Erasmus Student Network (ESN) is a non-profit international student organisation. Our mission is to represent international students, thus provide opportunities for cultural understanding and self-development under the principle of Students Helping Students. Therefore, we organise leisure activities (for example, sightseeings, trips, parties and etc.) in order to create networking opportunities and share experiences and information with our incoming students.
Sheyda Suleymanova (President)
Ayan Mirzayeva (IT manager)
Marti Sluka (Vice President)
Emmi Sperrhake (HR manager)
Özge Dagitan (PR manager)
Balint Pokoly (Treasurer)
You can contact us anytime!
What a day, what a crowd! IBS students truly come from all over the world! It's good to get together once in a while to show our diversity!
Our Erasmus students always get the most out of their stay in Budapest. Besides studying, they visit the most famous places and attractions of the city and they make lifelong friendships. Join them and have the time of your life in Budapest.
Our Erasmus students threw a party on St. Patrick's Day.
IBS Erasmus students had a great time on Balaton. They did a lot of fun activities such as swimming, playing badminton, and enjoying the nice weather.
Our Erasmus students participated at the National Platform in Debrecen.
Our IBS Erasmus students threw a grill party. They had a great time trying new flavours, and hanging out with friends.
Our next guest is Ayan Mirzayeva, the Azerbaijani student of BSc in Financial Management. She shared her IBS experience with our website readers.
How would you describe IBS and your degree programme to our readers?
IBS is a business school where students from different backgrounds are studying business, getting vital experience and developing key skills for further career.
I study BSc in Financial Management. Although it is the most difficult bachelor’s programme here, I am very satisfied with my choice. This programme is for those who can deal with numbers, because finance is all about counting money and managing business.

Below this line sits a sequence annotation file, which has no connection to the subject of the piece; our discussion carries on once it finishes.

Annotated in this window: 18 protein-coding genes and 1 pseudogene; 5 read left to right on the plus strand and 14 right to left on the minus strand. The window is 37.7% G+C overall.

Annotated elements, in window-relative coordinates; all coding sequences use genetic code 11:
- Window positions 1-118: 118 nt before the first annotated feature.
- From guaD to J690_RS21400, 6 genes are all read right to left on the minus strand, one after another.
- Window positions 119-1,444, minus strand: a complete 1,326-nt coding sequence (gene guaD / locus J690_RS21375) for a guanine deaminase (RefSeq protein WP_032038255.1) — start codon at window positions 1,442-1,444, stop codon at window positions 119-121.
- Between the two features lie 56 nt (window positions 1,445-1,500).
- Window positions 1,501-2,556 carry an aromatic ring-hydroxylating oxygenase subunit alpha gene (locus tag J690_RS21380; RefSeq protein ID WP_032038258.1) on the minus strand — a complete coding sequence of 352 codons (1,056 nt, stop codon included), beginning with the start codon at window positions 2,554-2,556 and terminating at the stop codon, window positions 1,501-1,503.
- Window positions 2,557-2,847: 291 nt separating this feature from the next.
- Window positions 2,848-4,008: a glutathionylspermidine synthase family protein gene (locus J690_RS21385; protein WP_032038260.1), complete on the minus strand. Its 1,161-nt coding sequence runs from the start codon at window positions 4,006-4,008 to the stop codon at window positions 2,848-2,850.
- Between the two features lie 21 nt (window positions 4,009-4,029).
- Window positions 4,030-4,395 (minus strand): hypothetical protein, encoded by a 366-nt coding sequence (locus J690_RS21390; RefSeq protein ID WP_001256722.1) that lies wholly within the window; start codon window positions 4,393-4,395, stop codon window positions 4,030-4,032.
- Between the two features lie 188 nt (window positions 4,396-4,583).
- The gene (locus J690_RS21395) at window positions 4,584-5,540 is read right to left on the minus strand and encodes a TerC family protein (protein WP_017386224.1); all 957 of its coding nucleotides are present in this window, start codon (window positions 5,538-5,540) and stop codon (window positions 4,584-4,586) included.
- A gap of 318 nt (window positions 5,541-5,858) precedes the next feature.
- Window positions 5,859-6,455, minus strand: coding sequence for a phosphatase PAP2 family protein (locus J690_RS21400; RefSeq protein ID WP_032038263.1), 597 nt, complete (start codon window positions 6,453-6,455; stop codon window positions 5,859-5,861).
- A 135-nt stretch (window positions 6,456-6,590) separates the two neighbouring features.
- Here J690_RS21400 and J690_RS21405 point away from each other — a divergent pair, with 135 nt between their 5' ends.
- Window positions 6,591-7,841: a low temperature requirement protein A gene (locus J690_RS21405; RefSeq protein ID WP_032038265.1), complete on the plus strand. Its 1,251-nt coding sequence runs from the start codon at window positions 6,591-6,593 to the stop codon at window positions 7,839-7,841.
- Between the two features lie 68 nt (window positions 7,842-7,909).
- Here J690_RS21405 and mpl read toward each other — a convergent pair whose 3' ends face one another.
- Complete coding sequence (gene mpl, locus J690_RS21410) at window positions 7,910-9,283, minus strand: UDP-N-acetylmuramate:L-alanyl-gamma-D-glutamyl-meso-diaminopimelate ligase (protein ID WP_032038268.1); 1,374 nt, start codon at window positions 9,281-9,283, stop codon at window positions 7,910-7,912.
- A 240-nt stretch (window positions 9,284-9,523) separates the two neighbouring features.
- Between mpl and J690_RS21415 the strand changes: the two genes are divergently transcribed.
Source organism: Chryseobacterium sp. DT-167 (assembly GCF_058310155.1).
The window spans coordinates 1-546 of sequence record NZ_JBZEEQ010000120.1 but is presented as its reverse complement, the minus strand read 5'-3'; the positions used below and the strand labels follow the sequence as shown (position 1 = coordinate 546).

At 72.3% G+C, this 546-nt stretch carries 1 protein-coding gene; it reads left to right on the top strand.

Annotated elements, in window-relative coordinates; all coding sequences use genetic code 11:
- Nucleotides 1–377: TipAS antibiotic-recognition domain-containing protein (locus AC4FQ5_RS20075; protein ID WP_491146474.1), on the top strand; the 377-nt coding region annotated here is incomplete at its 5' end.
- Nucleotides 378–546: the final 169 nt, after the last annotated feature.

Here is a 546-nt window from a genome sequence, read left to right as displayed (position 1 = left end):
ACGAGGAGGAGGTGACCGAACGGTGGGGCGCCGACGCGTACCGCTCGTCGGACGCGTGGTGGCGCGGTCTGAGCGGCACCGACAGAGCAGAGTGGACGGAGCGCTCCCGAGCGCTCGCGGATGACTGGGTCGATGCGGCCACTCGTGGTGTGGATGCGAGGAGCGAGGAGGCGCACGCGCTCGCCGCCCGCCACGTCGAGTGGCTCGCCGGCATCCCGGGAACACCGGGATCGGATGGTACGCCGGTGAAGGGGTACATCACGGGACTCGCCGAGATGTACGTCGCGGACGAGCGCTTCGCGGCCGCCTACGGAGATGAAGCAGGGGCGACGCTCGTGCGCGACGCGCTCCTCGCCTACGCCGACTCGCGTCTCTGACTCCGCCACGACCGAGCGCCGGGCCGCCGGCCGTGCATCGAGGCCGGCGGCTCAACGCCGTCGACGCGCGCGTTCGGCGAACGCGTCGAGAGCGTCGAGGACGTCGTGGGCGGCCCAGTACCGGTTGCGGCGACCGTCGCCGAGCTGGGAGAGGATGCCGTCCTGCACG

How do you like IBS campus?
IBS campus is located in Graphisoft park. There are a lot of different companies around the campus, which creates the truly business environment. The buildings are up-to-date and well equipped.
What are the main advantages of International Business School compared to other higher education institutions?
First, what I like in IBS is that the seminars are interactive and each seminar has Power Point slides in which the topic is shown structural and schematic. Second, the Moodle system helps a lot in studies. We can access all the material there: presentations, articles, titles of books for reading and get the information about the requirements for assignments, deadlines and marking criteria. Third, we are given a lot of opportunities to improve our working experience and skills. For example, a lot of group works, written assignments, practises, learning how to write CV and introduce yourself. Moreover, there are job fairs at IBS, where students can learn about the companies and opportunities for work.
How did Hungary attract you and make you choose this country for bachelor’s studies?
I always wanted to study in Europe. I chose this country mainly because of the university. I really liked the IBS and the opportunities that it gives in life, so it was the major factor influencing my choice.
What were your first impressions about Hungary when you first arrived here?
I’ve never been in Hungary, so it was my first time and I didn’t know what I should expect. I was pretty much surprised, because Budapest is very beautiful city.
Could you share your student life? What do IBS students do in their free time?
Of course, most of the time we have to study in order to pass all exams with good grades. It can be quite challenging to have free time. But I mostly spend my free time on hobbies: literature, photography and movies. Honestly, there are a lot to do in this city. You can go walking or cycling in parks, along Danube river or just out in the streets. Or you can go out with friends, sit in cafe with cup of coffee.
What was your favourite subject and professor during your studies so far? Why do you like him/her?
I can’t name the one particular professor. But overall, I like all of them in this semester, because I made my own schedule with seminar leaders that I prefer. Regarding the subjects, I enjoy my Accounting for Managers and Marketing classes. I’ve been interested in Accounting since last year. I can say that it changed my opinion about final programme choice. Because of this subject I understood that working with numbers isn’t that boring. The Marketing class is rather new for me, I’ve been studying it for almost 2 months and I find it very interesting. In this module I learned a lot about the strategies of companies, the promotion and advertising, the creation of brand for products I use in everyday life. This field interests me, that is why I like the subject.